There’s been plenty of hype surrounding Disney’s live-action remake of their 1991 animated hit Beauty and the Beast. Halfway through last year, the film’s trailer broke a record after it was watched 127.6 million times within 24 hours of its release, and much of that is due to the latest incarnation of Belle, actor-turned-celebrity feminist Emma Watson. Since becoming the UN Women Goodwill Ambassador and starting the HeForShe campaign, in which she invited men to participate in conversations about gender equality, debate has raged over whether her speech was a positive step for intersectional feminism or a misguided attempt to render it palatable to the mainstream. As a result, it’s hard not to watch Beauty and the Beast without considering Watson’s active integration of feminism into her personal brand.
Watson’s role in Harry Potter led many to conflate her with Hermione Granger, and Beauty and the Beast could find her becoming similarly associated with Belle. Watson specialises in playing these uptight, bookish characters, and there’s so much in common between the actress and Belle that one wonders if she shaped her personal brand specifically in preparation for the film’s release. In early 2016, Watson announced she was taking a year off acting to read about feminism, started a feminist book club called Our Shared Self and hid copies of feminist books around the London tube. It was unsurprising then that her feminist agenda was called into question after she agreed to star in Beauty and the Beast, a story about a woman imprisoned in a castle, who falls in love with her captor. Sure enough, this new Beauty and the Beast, like the animation from which it is adapted, is a charming, fun film. Its biggest asset is its musical score, which renders one unexpectedly caught up, singing along about this “tale as old as time”, a tale that is, at its heart, about a girl who develops Stockholm syndrome for a literal beast.
And yet, while Watson herself promised a feminist bent to the Disney classic1, Belle herself is not actually an inventor; her father tells her to do laundry and she ties a barrel to a cow and has it do her chores instead. Belle teaches a girl to read. Belle wears pantaloons under her dress sometimes. Other than that, Watson’s Belle is the same old Belle, and Disney’s Beauty and the Beast is the same old Beauty and the Beast, slavishly replicated, at times even down to the mise-en-scène. It is a live-action remake that is so faithful to the original film that one cannot help but question why it exists at all. It adds so little to the original film; the teapots and candlesticks are three-dimensional instead of two. The costumes, while impressively opulent, are heavily influenced by the original film. Even the original soundtrack by Alan Menken and Howard Ashman is retained, the only difference being that some new songs have been added (also written by Menken but with Tim Rice) and that the old title song, made famous by Celine Dion and Peabo Bryson, is now sung by Ariana Grande and John Legend.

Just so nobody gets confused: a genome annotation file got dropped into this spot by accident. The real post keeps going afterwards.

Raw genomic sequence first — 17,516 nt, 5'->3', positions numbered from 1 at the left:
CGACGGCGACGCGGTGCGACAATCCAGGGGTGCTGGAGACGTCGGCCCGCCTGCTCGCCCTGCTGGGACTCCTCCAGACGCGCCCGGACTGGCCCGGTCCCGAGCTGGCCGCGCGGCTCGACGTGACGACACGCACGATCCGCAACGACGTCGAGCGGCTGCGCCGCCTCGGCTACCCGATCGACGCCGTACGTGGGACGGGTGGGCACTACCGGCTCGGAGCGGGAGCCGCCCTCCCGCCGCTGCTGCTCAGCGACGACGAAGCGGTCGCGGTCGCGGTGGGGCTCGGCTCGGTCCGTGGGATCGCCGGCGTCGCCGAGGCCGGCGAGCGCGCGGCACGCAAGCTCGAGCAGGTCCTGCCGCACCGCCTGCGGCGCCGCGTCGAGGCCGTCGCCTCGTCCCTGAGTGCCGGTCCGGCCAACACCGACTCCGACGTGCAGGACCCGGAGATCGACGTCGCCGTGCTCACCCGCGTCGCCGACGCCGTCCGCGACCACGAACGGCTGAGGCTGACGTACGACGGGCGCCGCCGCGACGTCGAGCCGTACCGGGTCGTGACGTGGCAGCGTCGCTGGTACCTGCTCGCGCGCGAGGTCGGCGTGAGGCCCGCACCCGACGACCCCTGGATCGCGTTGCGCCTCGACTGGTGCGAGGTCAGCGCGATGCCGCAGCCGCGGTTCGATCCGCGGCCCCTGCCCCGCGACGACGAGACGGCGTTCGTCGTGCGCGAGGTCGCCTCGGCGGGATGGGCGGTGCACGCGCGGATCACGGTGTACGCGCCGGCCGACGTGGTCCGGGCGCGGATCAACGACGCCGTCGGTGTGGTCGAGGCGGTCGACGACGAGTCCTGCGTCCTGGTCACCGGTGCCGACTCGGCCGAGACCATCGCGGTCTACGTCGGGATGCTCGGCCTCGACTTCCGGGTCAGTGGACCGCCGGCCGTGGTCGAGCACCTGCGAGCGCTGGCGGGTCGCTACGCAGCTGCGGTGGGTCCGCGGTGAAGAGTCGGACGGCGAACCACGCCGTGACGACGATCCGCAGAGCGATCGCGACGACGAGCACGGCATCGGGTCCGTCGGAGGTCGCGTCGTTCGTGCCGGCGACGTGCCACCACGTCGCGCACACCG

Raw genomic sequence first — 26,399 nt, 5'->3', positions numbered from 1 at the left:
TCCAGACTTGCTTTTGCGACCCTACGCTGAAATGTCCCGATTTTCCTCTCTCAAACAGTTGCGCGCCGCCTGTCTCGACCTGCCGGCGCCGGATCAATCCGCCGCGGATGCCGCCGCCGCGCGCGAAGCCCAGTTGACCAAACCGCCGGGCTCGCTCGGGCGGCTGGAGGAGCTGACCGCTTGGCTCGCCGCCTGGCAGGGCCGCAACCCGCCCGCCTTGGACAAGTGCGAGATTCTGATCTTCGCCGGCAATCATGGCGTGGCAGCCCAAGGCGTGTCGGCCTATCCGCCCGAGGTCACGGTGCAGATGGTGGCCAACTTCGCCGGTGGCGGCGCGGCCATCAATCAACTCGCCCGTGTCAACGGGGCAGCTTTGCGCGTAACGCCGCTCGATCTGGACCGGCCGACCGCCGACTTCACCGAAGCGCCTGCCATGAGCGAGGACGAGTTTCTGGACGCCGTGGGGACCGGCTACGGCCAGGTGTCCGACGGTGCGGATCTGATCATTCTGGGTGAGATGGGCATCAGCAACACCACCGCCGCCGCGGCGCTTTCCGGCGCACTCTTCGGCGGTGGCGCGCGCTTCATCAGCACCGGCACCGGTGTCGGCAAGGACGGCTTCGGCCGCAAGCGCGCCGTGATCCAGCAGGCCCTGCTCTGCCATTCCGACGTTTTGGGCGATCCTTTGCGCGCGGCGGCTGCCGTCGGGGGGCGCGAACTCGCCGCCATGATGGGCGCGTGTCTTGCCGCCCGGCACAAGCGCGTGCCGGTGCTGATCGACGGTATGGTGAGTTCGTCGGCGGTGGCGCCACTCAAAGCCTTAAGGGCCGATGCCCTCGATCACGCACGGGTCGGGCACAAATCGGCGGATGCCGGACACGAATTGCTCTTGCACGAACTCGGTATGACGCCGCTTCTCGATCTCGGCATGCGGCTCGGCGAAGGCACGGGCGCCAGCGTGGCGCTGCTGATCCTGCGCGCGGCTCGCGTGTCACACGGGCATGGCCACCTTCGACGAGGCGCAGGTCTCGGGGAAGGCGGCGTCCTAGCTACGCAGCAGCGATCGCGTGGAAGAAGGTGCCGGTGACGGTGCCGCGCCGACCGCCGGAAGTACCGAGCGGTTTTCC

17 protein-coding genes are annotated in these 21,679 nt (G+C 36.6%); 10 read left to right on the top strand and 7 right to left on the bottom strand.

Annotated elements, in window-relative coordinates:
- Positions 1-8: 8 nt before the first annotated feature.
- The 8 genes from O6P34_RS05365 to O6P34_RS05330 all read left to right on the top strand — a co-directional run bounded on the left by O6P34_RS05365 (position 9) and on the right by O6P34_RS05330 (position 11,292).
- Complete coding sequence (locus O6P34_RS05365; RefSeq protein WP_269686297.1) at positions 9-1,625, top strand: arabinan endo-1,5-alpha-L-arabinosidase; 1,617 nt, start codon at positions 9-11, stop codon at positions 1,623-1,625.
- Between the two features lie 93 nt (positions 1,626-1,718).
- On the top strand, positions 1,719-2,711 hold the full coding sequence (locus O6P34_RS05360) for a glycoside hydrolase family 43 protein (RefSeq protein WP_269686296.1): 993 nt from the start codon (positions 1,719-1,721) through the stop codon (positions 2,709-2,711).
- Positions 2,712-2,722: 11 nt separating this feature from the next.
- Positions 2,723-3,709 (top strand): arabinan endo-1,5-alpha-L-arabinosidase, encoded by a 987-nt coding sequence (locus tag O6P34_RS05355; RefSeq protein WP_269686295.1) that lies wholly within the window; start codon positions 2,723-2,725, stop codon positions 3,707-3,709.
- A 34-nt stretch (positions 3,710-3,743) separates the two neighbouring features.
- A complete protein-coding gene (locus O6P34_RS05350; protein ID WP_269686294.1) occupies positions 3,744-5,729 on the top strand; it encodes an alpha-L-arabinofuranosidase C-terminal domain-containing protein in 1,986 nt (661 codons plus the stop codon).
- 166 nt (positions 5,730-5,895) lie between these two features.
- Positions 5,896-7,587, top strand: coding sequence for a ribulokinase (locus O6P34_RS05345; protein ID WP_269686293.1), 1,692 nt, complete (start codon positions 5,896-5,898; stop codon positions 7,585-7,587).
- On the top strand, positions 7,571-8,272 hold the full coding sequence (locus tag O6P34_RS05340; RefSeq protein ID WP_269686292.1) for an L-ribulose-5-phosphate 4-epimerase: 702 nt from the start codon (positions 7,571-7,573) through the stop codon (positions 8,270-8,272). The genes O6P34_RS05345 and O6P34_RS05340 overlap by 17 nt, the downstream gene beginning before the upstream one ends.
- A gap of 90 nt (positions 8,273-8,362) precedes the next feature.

But nostalgia is fashionable these days, and although Beauty and the Beast is far from original, it is sure to be commercially successful. Part of its success is undoubtedly due to how well received the original film was, in particular its stellar soundtrack, which carries both the original film and the remake. The other primary part we should attribute to the Watson’s celebrity and the fact that she has a bevy of fans all too happy to watch her play another wholesome character. In Beauty, though, Watson lacks a filmic presence, only able to flick between two moods: she spends half the film being quietly indignant (at Gaston) and the other half being awkwardly bemused (at the Beast). Her flirting with the Beast is cringe-worthy, but fortunately it’s only a rare occurrence. In Watson’s defence, it is probably difficult to have on-screen chemistry with a CGI character, but there is no on-screen chemistry and no character development at all.
That said, the film has its moments. The musical numbers are both engaging (“Gaston”) and whimsical, featuring some experimental Fantasia-esque sequences (“Be Our Guest” specifically). The CGI supporting characters are designed very well. Lumiere (Ewan McGregor) and Cogsworth (Ian McKellen) are exquisite, and the actors manage to exude charisma using their voices alone. Also, the casting is excellent. Luke Evans is perfect as Gaston and his scenes are by far the most engrossing of the film. In fact, for me, Gaston was the film’s most likeable character, since everyone else was so boring and inhibited. Josh Gad also makes a wonderful LeFou, Gaston’s sidekick. There is also the not so subtle implication that LeFou is in love with Gaston, which fits neatly with the mood of the film, and as such avoids being merely tokenistic. At times, though, the directing is a little over-zealous. Watching Belle and the Beast dance, the camera revolves around them at a dizzying pace and in other scenes the camera skips about, zooming in so quickly so as to leave me somewhat nauseated.
In conclusion, there is nothing new about Condon’s Beauty and the Beast. Anyone who expected it to be a feminist revamp of the old classic will be disappointed. There is, in fact, nothing feminist about this film, aside from Belle’s occasional pantaloons. I imagine the only person this is problematic for is Watson herself. I would recommend this film for only two types of people: those who loved the original and are feeling nostalgic, and those who love Emma Watson.